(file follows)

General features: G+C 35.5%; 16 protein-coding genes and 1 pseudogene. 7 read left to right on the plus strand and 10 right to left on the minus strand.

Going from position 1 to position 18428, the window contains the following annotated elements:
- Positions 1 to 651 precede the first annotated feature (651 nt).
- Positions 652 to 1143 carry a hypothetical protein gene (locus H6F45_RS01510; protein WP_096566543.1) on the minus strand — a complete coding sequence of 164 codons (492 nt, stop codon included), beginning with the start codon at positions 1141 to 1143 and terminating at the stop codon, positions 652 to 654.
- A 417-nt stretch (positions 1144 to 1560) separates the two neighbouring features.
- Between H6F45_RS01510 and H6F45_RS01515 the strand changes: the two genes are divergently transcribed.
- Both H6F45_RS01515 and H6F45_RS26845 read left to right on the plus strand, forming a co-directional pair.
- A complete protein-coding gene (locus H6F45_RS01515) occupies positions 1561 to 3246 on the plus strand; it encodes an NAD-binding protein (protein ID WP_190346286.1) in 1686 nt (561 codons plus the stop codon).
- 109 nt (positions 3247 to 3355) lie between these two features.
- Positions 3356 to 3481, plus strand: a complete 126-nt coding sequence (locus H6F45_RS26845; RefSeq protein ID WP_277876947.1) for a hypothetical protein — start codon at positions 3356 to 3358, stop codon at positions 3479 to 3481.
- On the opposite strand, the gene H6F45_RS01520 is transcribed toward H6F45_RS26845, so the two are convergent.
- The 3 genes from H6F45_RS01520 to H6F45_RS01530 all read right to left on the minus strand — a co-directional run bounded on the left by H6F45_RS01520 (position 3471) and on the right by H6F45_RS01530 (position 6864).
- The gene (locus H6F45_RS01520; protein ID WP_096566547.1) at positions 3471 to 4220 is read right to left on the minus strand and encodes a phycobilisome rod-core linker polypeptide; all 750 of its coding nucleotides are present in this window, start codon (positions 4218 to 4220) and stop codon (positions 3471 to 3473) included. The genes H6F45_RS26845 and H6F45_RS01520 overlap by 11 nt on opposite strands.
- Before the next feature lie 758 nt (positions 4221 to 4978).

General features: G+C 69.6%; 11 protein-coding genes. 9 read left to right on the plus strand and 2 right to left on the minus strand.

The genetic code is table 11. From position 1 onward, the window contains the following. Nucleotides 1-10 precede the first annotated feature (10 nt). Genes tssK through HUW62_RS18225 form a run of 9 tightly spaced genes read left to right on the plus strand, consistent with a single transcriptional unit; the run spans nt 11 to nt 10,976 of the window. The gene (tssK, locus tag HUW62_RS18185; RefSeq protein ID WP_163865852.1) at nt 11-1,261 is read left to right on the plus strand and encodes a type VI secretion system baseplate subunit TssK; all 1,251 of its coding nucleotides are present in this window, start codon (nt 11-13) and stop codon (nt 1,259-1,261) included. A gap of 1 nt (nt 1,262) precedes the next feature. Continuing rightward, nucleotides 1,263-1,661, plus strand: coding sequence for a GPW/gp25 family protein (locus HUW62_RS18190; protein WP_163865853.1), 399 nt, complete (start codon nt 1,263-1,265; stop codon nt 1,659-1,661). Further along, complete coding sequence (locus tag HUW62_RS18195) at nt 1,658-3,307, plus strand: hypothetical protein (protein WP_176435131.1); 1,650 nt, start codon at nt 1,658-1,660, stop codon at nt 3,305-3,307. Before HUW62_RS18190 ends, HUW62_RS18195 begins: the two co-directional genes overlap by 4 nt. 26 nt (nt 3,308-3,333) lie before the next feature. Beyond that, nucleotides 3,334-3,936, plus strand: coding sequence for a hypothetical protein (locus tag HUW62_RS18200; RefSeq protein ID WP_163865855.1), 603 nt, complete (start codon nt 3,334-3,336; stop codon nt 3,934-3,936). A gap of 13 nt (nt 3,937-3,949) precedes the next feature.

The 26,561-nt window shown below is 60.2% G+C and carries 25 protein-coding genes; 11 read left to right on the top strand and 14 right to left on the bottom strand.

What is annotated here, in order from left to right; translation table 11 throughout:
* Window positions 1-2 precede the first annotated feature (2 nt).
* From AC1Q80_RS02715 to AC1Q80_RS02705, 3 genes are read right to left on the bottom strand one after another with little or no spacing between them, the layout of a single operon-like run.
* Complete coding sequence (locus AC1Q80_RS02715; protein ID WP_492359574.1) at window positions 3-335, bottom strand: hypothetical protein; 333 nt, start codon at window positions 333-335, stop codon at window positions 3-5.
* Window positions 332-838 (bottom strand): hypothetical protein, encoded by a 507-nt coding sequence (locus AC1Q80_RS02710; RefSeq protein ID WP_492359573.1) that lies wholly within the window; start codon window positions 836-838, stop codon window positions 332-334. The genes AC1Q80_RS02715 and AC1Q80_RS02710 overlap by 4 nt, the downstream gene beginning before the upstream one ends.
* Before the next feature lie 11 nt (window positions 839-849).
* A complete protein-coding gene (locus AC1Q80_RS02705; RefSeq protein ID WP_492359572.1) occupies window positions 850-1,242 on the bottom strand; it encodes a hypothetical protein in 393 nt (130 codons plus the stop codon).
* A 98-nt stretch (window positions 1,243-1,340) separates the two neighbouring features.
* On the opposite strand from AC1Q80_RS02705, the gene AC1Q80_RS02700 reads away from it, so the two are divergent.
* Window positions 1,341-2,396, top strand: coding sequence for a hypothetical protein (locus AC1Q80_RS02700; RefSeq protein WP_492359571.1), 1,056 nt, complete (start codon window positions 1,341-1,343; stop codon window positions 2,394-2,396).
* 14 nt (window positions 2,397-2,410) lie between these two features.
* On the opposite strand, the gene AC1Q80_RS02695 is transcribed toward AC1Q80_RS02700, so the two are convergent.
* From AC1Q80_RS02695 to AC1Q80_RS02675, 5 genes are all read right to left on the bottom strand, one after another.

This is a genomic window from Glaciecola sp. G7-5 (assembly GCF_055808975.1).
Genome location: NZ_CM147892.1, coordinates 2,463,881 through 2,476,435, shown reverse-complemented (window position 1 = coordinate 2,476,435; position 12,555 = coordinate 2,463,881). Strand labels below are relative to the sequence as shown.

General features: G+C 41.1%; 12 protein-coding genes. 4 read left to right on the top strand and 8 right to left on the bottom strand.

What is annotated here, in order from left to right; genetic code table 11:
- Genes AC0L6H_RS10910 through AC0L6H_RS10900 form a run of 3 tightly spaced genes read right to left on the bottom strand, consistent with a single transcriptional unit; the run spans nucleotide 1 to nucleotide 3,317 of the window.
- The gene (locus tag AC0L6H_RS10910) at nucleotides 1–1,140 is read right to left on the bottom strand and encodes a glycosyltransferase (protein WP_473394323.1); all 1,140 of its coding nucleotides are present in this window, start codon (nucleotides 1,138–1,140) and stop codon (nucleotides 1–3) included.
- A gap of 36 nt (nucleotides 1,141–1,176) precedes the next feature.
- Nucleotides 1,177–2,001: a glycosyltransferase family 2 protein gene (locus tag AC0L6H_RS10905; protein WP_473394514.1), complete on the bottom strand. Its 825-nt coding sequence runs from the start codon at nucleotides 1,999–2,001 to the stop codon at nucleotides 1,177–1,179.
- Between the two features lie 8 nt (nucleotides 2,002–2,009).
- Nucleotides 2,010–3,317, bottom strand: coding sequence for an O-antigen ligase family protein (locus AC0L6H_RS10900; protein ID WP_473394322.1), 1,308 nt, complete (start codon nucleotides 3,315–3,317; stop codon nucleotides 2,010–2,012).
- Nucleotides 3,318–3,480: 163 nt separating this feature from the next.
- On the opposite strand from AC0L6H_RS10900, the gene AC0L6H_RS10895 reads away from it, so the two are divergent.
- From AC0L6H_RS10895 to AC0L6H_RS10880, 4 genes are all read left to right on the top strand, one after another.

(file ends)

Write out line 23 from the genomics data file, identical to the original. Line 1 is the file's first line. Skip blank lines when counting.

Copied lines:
* Before the next feature lie 11 nt (window positions 839-849).